This is unfortunately very true. M.E. does affect the full range of ages from young children to senior citizens. Some think that the most likely age group is around 30 years old, but whether this is because of the lifestyle of that age group (burning the candle at both ends so to speak) or some other contributing factor I'm afraid I do not have the answer to.
M.E. can affect anyone.
M.E. affects different people in different ways.
I think that this is the one thing that people find hard to understand about M.E. Not only to the patient but especially to the outsider looking in. How can case (A) just seemingly, be a bit tired and lethargic but still getting on with life. Case (B) rarely gets out of the house because of an inability to walk any distance, looks all right most of the time but does have the occasional bad day. Case (C) is, house bound, can be bedridden, a good day is just something they dream about, and invariably always looks ill. While case (D) is totally bedridden, only gets out of the house to go to hospital if they have to and even then they are confined to a wheelchair.
M.E. has many symptoms.
This I think depends on the severity of the M.E. and also what medication you are given to help you get through the worst days. You may be given medication for depression (very common) but what are the side effects to that medication? If your lucky it won't make any difference, but from experience I can say that's not how it works. You may be unlucky enough to suffer from the following, in no particular order. Muscle pains, chest pains, headaches, sickness, diarrhoea, dizzy turns, migraines, fatigue, depression, panic attacks, anxiety, giddy spells, cold sweats, neuralgia, toothache, lack of concentration, and terrible short term memory. That just about covers all my symptoms then, but there are those worse than me.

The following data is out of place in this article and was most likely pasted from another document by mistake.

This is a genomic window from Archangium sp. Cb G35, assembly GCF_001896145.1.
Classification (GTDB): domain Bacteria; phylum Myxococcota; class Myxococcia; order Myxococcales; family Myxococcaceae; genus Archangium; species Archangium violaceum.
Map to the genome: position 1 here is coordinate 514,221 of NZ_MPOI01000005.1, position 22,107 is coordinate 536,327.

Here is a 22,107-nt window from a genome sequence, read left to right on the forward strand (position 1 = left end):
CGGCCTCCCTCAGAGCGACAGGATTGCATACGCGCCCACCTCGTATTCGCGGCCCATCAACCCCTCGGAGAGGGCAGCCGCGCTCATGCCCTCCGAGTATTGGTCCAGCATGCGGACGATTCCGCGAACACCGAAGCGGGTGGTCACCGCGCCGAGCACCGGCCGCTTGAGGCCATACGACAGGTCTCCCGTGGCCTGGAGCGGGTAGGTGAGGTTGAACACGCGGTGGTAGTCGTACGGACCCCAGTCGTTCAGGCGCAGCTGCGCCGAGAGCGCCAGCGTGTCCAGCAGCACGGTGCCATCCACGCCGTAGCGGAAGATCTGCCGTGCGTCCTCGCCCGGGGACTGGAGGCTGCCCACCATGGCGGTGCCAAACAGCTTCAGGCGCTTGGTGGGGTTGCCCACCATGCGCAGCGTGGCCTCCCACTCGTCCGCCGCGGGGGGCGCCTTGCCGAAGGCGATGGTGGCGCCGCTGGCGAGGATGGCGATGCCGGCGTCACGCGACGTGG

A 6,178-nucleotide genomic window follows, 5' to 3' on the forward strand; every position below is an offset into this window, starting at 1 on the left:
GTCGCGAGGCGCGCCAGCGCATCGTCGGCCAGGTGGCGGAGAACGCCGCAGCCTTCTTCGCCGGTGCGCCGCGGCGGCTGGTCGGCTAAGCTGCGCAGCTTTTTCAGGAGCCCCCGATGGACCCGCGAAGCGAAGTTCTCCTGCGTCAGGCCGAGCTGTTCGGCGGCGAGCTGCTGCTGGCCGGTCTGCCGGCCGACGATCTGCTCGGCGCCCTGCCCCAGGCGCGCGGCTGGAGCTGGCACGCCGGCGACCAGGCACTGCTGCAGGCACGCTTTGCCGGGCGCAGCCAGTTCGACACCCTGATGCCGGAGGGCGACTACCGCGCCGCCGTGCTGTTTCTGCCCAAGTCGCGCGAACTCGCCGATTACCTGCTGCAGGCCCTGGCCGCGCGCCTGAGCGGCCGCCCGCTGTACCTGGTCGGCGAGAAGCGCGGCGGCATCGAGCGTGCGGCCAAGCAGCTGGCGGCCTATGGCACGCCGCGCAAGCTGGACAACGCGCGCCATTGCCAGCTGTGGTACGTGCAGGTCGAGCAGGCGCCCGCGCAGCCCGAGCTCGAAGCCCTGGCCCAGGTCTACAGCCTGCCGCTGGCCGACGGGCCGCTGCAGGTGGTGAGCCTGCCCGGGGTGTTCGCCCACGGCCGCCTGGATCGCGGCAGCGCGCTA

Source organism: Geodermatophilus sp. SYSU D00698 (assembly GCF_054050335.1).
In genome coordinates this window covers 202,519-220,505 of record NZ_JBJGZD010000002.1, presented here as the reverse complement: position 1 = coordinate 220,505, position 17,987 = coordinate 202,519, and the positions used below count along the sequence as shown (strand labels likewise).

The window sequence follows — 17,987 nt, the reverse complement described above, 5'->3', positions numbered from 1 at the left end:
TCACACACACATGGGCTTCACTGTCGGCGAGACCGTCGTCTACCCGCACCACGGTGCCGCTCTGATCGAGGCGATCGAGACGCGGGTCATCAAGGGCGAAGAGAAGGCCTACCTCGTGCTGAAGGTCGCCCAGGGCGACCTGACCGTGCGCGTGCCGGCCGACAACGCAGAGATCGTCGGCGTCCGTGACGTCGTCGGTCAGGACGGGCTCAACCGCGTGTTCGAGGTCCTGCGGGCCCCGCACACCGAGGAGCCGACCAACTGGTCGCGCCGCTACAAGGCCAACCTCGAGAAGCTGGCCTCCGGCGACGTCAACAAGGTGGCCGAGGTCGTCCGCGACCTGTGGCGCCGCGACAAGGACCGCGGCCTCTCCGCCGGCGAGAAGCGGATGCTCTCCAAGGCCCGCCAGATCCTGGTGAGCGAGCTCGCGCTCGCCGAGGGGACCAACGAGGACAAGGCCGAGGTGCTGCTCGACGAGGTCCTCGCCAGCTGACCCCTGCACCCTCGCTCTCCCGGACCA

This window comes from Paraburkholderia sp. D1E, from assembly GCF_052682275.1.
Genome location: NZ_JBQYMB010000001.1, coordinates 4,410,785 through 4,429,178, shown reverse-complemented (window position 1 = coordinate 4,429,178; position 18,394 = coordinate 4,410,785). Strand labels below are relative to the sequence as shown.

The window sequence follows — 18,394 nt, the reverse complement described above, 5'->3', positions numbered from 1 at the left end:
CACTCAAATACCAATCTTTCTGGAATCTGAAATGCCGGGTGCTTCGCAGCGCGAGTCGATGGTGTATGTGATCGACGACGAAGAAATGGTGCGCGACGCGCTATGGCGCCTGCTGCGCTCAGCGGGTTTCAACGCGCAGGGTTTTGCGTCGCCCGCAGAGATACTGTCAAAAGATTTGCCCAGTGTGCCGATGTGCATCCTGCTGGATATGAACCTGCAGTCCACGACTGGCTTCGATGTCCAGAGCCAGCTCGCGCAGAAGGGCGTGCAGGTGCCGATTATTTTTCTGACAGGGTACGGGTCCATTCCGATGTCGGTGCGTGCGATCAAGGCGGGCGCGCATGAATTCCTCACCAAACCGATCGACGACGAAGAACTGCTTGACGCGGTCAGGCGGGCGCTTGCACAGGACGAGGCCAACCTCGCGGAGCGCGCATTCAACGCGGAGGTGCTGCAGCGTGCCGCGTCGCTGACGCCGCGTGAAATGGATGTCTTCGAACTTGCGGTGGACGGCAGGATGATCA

M.E. makes you more susceptible to diseases.
Well I think so anyway and from what I have read I am not alone. Catch a cold it hits you like the flu, catch a minor stomach bug you can forget about being all right in 24 hours, it will stay with you for days. What used to be a niggling headache is now a full blown migraine. And don't even get me started about toothache.
You get to meet idiots when you have M.E.
A sad fact of life, but unfortunately all the idiots I have encountered since I have had M.E. have been in the medical profession, take for example the following.
Idiot.- We can find nothing wrong with you, so just get up and get on with your life. Me.- If I could get up it would be you who would be needing this bed. Idiot.- The pain is all in your mind, pills don't help. Me.- If pain is in the head does that mean if I punch you in the (expletive deleted) mouth, that the pain will really only be in your mind. Same idiot.- Your M.E cant be that bad, I've seen people in wheelchairs you know. My Wife.- So if I wheeled him in here in a wheelchair does that mean you would treat him differently. Same Idiot.- (he was persistent) I would recommend that anyone with M.E. has a severe course of physiotherapy, but if I suggested this to you, you would probably hit me. ( I think he was getting the message at this point). Me.- There's no point in this conversation going on goodbye.